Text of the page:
• Do we have multiple disparate systems with siloed data or are they all talking to each other?

Using one central system which provides a single client view will ensure quality and consistency across applications while streamlining compliance processes

There are two primary goals to creating a robust technology environment. The first focusses on ensuring compliance. This is about ensuring the correct processes are in place and the prescribed data and documentation requirements are met. The second goal is to facilitate compliance across the organisation and multiple jurisdictions.  A rules-based technology solution will ensure compliance with domestic and global regulations during the initial onboarding process and throughout the client lifecycle. With increasing regulatory scrutiny, financial institutions can’t afford to get it wrong.

AML/CTF procedures should be reviewed regularly, regardless of whether there is an upcoming regulation, but with so many legislative changes being introduced in such a short time frame and with very little guidance, it’s more important than ever. The use of technology can help financial institutions to implement processes that will make compliance more achievable.

Compliance, a strong competitive advantage

As mentioned previously, this need to comply is not just about money. For many financial organisations that have been issued a fine or caught up in a scandal, they know full well the impact on reputation. So much so, that good compliance can also be a competitive advantage. We are already seeing several global banks bolstering their resources and introduce technology solutions to ensure that their AML and counter terrorist financing (CTF) policies are aligned with legislative requirements and Financial Action Taskforce (FATF) guidance.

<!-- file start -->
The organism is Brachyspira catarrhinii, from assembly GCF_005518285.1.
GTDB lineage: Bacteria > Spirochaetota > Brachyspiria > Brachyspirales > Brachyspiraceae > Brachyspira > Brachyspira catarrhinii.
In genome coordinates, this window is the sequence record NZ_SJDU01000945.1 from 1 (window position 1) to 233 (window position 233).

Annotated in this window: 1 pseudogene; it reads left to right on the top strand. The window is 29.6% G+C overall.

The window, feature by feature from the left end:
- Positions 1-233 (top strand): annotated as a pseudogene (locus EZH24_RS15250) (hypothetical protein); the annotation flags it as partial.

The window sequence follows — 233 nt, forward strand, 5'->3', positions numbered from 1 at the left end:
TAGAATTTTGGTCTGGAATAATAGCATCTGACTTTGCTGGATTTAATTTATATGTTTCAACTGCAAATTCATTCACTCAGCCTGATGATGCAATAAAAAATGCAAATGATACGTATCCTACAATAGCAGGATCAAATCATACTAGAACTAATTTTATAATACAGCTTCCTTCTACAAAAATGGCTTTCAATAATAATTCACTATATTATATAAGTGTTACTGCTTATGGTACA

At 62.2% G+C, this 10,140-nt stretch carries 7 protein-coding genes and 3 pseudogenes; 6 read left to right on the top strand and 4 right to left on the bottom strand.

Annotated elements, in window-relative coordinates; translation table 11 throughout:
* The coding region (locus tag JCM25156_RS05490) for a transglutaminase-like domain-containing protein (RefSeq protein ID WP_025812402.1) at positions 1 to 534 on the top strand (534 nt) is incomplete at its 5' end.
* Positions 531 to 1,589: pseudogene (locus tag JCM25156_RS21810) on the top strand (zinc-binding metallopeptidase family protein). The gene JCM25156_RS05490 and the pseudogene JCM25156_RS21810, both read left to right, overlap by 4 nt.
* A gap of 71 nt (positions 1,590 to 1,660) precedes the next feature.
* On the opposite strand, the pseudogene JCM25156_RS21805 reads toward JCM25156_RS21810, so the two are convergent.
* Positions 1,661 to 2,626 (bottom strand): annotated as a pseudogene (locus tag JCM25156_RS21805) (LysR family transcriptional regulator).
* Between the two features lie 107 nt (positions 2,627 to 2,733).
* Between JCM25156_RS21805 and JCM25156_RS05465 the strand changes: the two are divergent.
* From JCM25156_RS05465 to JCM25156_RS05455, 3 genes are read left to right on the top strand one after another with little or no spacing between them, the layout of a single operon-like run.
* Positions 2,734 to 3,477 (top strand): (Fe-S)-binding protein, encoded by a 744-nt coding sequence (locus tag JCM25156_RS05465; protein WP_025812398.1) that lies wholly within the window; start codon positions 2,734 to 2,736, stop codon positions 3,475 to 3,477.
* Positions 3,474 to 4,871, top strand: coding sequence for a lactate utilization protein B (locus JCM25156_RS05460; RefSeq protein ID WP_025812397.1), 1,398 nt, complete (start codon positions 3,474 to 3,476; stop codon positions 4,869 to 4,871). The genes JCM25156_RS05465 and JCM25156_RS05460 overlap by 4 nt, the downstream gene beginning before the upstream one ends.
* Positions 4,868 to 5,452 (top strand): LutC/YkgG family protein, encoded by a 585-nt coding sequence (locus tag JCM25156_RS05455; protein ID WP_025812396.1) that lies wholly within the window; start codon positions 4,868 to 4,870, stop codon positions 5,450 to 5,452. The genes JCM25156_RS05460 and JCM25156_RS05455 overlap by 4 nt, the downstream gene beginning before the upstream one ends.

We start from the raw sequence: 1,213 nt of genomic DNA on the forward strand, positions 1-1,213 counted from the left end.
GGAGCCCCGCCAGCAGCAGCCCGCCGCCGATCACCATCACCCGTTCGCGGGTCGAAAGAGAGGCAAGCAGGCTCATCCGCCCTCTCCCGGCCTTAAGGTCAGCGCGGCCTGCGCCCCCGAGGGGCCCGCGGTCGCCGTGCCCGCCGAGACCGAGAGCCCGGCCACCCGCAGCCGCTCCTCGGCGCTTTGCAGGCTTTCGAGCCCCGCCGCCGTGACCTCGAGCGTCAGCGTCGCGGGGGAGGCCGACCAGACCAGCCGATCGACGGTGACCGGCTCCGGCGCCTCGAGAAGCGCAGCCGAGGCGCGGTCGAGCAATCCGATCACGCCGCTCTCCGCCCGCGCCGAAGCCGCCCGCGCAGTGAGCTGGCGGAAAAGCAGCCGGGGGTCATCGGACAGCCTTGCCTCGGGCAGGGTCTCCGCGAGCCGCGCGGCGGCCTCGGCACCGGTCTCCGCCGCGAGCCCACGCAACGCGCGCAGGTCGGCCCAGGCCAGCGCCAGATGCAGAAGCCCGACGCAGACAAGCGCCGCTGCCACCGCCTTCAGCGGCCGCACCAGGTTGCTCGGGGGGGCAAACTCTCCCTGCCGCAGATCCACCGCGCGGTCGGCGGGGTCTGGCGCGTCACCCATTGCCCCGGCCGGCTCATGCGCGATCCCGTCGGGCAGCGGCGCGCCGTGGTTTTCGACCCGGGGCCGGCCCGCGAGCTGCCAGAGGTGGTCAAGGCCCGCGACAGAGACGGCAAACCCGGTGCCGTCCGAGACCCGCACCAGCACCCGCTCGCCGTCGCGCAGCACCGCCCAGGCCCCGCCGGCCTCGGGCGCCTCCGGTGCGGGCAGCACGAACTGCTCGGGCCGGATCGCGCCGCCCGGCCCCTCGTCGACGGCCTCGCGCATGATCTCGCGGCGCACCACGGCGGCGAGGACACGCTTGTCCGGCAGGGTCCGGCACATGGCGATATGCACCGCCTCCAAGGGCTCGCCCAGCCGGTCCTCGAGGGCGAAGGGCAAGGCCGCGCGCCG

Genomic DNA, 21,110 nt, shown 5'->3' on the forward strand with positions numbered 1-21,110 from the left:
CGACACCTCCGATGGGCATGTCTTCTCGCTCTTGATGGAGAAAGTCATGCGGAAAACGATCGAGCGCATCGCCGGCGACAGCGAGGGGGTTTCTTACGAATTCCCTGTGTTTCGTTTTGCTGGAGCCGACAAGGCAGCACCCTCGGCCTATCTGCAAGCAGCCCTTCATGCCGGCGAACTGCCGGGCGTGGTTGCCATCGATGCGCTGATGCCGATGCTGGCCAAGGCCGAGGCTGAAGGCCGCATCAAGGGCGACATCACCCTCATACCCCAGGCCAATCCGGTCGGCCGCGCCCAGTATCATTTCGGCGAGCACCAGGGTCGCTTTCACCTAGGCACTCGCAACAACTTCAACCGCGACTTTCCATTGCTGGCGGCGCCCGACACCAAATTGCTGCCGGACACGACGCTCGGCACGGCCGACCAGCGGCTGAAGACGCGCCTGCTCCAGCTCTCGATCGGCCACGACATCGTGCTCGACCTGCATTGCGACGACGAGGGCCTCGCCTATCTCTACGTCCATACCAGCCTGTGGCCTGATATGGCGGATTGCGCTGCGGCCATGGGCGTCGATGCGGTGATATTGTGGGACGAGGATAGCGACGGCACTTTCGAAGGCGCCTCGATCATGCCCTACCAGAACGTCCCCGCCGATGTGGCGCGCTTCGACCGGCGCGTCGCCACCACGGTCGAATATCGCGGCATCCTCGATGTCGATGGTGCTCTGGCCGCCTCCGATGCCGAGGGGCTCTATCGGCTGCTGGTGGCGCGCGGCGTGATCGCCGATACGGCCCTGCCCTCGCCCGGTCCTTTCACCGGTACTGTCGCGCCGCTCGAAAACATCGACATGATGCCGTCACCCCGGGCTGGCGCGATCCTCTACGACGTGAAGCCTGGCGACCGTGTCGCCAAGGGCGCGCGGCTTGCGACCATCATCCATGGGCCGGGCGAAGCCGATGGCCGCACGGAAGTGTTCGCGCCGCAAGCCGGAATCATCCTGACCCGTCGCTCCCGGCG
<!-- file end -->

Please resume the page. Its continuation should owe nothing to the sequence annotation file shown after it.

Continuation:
Private banks, wealth and asset management firms are traditionally more manual in nature, in the most part because their business takes a more hands-on approach to client management. If they start to up their game around risk assessment and digital client onboarding, they could put themselves in a position to start competing for market share: but only if they have the technology to support these changes. Robust technology will leave room for more value-add tasks that will achieve competitive edge in the race to win on customer experience and reputation.

The pressure to comply is going to in no way lessen for financial institutions in 2020. 2019 was the second biggest year in our analysis for fines and if nothing changes, we expect to see a similar trend continuing. Bearing in mind the sheer number of new regulations that have been introduced over recent years, including MiFID II and GDPR, regulators have been providing a certain amount of leeway to allow organisations to embed their controls and demonstrate efforts to comply. But, the honeymoon period is waning and if financial institutions don’t get their technology infrastructures and processes in a good place, we expect to see more penalties from non-compliance this year for MiFID II and GDPR. 2019 also saw several high-profile money laundering investigations involving large scale banks and 2020 could be another record year for fines as regulators begin issuing enforcement actions. In today’s climate where financial crime is on the rise, effective regulation technology is imperative if financial institutions want to achieve regulatory certainty avoid punitive fines while providing differentiating customer experiences.

Niall Twomey, Chief Technology Officer, Fenergo